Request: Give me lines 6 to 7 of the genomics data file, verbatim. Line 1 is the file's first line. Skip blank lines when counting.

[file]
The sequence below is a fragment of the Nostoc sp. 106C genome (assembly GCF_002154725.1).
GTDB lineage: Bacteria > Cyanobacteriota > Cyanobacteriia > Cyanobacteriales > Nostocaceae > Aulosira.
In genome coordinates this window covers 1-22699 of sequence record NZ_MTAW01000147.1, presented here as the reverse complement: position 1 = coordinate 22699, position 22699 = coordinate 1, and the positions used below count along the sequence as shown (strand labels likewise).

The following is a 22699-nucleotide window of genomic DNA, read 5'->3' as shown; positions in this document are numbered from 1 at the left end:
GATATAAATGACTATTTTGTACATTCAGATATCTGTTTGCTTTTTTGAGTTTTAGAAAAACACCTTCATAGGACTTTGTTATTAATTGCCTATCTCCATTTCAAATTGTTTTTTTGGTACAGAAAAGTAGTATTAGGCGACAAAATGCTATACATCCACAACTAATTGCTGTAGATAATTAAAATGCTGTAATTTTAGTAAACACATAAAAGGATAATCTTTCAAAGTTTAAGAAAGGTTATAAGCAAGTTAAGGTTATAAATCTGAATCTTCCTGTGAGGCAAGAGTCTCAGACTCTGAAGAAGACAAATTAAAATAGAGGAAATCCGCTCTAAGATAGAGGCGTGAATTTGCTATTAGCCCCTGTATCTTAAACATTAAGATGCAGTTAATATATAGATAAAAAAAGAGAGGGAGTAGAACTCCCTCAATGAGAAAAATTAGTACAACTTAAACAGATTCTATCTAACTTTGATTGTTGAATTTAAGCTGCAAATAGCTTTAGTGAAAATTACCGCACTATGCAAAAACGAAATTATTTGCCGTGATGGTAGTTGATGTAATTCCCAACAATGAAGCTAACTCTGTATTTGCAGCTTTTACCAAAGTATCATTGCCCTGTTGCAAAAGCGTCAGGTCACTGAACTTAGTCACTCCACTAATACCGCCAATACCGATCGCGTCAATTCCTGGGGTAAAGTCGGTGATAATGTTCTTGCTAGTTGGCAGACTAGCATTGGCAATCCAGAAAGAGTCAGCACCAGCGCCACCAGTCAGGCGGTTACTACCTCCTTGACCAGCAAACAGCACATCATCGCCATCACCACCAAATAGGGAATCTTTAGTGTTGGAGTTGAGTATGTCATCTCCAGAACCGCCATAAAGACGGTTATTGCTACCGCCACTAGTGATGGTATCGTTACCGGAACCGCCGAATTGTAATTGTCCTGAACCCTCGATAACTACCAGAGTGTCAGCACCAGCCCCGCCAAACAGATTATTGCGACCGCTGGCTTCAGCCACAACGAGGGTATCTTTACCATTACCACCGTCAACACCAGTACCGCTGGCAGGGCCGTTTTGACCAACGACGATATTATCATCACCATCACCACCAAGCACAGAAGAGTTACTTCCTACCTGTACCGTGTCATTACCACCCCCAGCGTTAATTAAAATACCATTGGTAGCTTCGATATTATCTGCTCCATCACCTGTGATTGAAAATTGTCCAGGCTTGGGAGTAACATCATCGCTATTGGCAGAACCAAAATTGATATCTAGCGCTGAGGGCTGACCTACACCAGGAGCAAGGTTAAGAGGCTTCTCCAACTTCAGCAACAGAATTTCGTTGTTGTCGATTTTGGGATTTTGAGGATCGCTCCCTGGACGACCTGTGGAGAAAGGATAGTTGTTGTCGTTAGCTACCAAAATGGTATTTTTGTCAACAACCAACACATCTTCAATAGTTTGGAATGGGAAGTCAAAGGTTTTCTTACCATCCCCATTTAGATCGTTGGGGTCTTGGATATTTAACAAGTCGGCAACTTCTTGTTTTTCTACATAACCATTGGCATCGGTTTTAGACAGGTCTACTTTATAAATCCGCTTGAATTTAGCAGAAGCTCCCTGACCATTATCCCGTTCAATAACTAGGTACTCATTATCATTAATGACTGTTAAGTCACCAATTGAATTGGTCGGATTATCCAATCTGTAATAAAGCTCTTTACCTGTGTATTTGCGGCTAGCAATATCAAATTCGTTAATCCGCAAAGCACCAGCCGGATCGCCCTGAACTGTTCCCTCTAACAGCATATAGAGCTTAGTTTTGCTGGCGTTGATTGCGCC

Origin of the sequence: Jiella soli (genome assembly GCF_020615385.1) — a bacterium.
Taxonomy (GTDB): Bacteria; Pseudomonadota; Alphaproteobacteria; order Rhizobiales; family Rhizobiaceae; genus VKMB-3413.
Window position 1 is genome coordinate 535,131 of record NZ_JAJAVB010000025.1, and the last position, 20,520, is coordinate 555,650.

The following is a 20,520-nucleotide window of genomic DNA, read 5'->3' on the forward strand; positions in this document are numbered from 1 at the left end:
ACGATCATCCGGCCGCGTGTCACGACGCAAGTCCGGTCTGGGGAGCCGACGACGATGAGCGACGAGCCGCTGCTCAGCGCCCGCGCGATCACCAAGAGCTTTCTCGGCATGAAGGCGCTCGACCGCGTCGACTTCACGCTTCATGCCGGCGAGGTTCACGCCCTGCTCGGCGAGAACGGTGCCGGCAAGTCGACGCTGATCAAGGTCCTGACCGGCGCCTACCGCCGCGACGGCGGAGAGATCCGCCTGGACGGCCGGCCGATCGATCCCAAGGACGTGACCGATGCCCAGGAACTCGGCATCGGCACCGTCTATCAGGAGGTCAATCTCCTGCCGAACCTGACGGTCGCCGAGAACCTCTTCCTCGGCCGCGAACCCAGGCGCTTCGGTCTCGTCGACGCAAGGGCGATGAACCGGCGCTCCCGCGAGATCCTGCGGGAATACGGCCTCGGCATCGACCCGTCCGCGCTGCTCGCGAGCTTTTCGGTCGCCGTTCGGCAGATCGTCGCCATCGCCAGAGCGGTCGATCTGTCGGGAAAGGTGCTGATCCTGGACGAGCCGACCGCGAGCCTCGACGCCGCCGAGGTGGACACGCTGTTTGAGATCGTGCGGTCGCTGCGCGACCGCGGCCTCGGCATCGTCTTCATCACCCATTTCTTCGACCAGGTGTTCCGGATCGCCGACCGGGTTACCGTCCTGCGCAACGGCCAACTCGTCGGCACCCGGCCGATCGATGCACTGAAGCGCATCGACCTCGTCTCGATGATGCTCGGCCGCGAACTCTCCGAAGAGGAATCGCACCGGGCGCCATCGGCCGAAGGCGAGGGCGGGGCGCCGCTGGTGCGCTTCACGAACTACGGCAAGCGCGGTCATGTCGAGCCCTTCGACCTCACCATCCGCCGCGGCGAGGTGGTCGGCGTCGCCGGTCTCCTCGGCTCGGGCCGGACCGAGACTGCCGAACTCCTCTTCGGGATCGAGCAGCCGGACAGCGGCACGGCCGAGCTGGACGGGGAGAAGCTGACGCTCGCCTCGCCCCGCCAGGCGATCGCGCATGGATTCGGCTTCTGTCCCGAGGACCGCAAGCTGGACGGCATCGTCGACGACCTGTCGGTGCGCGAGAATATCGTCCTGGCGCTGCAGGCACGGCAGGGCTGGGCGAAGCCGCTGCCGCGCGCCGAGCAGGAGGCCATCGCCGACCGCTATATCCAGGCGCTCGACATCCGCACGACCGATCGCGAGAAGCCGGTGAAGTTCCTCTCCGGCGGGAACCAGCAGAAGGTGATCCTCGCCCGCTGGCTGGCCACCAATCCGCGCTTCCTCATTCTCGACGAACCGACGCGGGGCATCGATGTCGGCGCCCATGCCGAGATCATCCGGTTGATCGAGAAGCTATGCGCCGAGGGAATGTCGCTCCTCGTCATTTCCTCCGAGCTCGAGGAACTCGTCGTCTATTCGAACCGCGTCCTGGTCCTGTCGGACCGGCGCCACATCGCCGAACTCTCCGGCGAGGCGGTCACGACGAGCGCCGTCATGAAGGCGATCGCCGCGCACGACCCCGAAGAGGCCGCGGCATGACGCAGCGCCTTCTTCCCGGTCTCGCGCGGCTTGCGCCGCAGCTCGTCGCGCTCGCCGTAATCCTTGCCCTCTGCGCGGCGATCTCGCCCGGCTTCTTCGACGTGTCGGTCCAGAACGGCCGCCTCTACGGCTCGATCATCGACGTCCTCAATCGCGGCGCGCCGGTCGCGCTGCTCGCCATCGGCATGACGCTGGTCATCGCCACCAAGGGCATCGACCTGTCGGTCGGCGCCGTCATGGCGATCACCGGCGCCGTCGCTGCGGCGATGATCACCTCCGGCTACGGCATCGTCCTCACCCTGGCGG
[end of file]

Origin of the sequence: Jiella soli (genome assembly GCF_020615385.1) — a bacterium.
Taxonomy (GTDB): Bacteria; Pseudomonadota; Alphaproteobacteria; order Rhizobiales; family Rhizobiaceae; genus VKMB-3413.